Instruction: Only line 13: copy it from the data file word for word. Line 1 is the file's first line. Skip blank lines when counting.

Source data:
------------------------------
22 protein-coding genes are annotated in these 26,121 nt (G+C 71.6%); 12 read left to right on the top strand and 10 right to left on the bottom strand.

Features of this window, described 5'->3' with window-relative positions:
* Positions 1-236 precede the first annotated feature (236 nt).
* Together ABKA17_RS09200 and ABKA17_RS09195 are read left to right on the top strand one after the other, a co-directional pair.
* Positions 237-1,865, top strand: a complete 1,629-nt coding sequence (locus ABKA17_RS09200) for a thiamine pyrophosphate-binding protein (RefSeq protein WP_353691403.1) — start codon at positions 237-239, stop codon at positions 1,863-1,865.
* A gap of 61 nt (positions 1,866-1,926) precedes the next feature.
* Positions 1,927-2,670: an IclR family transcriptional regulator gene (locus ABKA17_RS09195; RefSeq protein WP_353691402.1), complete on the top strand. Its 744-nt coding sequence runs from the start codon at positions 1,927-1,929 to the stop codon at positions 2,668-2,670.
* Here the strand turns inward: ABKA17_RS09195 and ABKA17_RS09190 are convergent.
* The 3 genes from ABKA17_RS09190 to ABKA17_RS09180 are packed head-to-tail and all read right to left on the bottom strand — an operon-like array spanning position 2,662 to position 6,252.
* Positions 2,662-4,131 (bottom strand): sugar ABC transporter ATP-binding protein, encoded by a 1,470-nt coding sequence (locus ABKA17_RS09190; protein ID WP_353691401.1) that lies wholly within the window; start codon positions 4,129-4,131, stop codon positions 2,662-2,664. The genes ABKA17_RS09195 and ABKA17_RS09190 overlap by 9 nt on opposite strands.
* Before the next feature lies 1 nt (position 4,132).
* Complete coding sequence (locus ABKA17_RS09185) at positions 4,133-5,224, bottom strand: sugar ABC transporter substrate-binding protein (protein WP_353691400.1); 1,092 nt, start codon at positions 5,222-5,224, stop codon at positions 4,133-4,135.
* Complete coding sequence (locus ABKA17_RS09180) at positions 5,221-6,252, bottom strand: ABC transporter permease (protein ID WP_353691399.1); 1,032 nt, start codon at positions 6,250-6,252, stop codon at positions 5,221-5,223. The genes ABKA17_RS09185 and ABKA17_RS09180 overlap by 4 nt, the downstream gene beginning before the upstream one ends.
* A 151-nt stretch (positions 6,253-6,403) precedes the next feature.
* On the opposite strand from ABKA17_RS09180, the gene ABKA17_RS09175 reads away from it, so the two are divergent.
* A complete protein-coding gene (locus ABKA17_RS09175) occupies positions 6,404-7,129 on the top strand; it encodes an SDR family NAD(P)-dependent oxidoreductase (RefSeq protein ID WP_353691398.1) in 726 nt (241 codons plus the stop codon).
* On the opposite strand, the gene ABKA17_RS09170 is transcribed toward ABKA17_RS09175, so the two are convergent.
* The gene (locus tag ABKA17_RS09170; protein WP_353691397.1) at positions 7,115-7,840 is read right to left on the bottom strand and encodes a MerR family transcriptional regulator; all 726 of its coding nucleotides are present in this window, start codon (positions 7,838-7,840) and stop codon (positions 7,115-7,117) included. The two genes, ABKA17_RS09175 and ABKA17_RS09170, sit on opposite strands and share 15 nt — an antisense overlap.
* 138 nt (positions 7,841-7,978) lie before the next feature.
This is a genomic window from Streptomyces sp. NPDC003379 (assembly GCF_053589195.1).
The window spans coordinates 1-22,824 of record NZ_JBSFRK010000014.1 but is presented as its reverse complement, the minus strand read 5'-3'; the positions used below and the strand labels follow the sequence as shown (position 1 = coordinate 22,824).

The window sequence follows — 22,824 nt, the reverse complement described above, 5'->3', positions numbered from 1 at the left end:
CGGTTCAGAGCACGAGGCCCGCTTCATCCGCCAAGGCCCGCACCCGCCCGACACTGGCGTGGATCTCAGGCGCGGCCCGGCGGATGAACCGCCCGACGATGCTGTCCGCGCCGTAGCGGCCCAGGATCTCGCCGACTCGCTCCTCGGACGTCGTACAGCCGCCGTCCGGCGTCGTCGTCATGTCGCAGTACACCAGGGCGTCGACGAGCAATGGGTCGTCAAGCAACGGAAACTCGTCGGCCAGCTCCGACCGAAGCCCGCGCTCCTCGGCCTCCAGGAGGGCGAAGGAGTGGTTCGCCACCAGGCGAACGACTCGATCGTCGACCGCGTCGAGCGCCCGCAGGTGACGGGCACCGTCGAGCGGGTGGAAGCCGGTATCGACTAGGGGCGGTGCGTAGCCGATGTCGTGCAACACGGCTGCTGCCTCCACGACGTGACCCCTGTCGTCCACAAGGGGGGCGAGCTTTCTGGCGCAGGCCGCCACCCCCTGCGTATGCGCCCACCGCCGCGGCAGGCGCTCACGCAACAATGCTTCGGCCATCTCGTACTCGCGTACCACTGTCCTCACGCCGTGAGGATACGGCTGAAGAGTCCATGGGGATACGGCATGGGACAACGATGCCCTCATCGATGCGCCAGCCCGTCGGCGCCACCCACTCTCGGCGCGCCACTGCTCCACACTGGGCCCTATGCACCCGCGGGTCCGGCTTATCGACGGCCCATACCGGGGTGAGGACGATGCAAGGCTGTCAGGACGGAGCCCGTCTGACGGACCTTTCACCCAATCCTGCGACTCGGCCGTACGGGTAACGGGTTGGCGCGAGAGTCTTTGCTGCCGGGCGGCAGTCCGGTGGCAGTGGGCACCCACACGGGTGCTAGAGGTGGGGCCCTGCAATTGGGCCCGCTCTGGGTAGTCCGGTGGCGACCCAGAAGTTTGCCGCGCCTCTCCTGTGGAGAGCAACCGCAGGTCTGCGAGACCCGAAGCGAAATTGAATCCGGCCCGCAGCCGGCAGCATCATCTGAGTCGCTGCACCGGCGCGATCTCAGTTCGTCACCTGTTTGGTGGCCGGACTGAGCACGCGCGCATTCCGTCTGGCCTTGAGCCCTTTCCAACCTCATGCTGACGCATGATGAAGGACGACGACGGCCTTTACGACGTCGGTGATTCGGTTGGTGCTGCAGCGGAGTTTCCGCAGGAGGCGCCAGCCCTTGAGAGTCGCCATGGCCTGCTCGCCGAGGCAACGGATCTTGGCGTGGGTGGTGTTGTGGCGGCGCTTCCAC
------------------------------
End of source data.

* Complete coding sequence (locus ABKA17_RS09180) at positions 5,221-6,252, bottom strand: ABC transporter permease (protein ID WP_353691399.1); 1,032 nt, start codon at positions 6,250-6,252, stop codon at positions 5,221-5,223. The genes ABKA17_RS09185 and ABKA17_RS09180 overlap by 4 nt, the downstream gene beginning before the upstream one ends.